My Dear Pic.—  Some time ago I wrote you that where was such a thing in this country as a “whiskey root;” you disbelieved; I now take my revenge by sending you the specimen. It is what the Indians call “Pie-o ke.” (as near as I can spell the pronunciation). It grows in Southern Texas on the range of sand hills bordering on the Rio Grande river, and in gravel, sandy soil. The Indians eat it for its exhilarating effect on the system, producing precisely the same as alcoholic drinks. It is sliced as you would a cucumber, and these small pieces chewed, the juice swallowed, and in about the same time as comfortably tight cock tails would “stir the divinity” within you, this indicates itself; only its effects are what I might term a little more k-a v o r-t i n-g, giving rather a wilder scope to the imaginations and actions. It can be sliced and dried, and in this way the Indians preserve it, then parch and serve it up as coffee or tea. It is evidently of cactus species, and it resembles that more than any other plant. I have never seen this particular root mentioned in any work, and believe these—and specimens I sent to the editor of the Southern Cultivator—to be the first specimens sent from the State. I wish you would have these analyzed, and publish the result. I would do this myself but for two reasons—1st, I have no crucibles, chemicals tests, or conveniences for accurately making the analysis; and 2d, even if I had, I don’t know how to do it. If, therefore, under these disadvantageous circumstances, I were to make the experiment, the result could not be relied upon as a chemical certainty.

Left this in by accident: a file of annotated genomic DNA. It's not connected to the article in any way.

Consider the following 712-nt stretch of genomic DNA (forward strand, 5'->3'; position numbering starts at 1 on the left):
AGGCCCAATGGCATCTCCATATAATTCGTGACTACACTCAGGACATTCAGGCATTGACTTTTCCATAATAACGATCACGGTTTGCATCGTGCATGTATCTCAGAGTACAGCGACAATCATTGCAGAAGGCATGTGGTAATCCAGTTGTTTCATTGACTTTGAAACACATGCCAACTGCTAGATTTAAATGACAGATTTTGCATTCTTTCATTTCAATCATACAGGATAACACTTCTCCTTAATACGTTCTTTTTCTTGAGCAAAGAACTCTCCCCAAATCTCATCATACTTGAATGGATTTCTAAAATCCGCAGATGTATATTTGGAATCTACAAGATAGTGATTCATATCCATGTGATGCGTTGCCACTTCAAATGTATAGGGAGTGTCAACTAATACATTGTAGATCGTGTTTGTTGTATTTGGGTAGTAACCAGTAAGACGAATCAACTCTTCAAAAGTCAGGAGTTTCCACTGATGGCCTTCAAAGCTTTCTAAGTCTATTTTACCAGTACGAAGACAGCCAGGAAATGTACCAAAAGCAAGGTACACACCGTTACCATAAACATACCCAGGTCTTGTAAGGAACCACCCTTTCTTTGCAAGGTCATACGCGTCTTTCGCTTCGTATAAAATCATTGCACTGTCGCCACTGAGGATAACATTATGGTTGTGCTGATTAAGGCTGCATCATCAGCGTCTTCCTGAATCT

This plant is suggestive of much reflection to the Southern man; it is a Southern product, and as such I am disposed to patronize it.